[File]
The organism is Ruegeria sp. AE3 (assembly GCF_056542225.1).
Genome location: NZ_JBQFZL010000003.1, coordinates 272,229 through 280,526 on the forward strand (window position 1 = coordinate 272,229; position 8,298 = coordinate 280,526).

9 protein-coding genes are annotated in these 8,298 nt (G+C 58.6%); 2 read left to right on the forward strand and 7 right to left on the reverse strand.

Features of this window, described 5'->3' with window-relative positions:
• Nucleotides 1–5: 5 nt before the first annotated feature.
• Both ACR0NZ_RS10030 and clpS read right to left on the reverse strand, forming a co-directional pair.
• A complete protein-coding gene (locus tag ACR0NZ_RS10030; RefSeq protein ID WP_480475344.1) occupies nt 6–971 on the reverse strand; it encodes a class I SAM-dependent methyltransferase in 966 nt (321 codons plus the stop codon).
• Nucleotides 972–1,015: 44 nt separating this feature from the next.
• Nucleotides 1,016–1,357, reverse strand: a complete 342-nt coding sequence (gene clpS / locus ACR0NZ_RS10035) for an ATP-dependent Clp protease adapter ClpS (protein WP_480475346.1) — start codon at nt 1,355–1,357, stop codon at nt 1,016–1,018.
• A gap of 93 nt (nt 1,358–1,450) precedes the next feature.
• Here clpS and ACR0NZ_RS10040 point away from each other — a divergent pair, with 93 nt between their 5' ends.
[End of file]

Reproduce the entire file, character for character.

The organism is Ruegeria sp. AE3 (assembly GCF_056542225.1).
Genome location: NZ_JBQFZL010000003.1, coordinates 272,229 through 280,526 on the forward strand (window position 1 = coordinate 272,229; position 8,298 = coordinate 280,526).

9 protein-coding genes are annotated in these 8,298 nt (G+C 58.6%); 2 read left to right on the forward strand and 7 right to left on the reverse strand.

Features of this window, described 5'->3' with window-relative positions:
• Nucleotides 1–5: 5 nt before the first annotated feature.
• Both ACR0NZ_RS10030 and clpS read right to left on the reverse strand, forming a co-directional pair.
• A complete protein-coding gene (locus tag ACR0NZ_RS10030; RefSeq protein ID WP_480475344.1) occupies nt 6–971 on the reverse strand; it encodes a class I SAM-dependent methyltransferase in 966 nt (321 codons plus the stop codon).
• Nucleotides 972–1,015: 44 nt separating this feature from the next.
• Nucleotides 1,016–1,357, reverse strand: a complete 342-nt coding sequence (gene clpS / locus ACR0NZ_RS10035) for an ATP-dependent Clp protease adapter ClpS (protein WP_480475346.1) — start codon at nt 1,355–1,357, stop codon at nt 1,016–1,018.
• A gap of 93 nt (nt 1,358–1,450) precedes the next feature.
• Here clpS and ACR0NZ_RS10040 point away from each other — a divergent pair, with 93 nt between their 5' ends.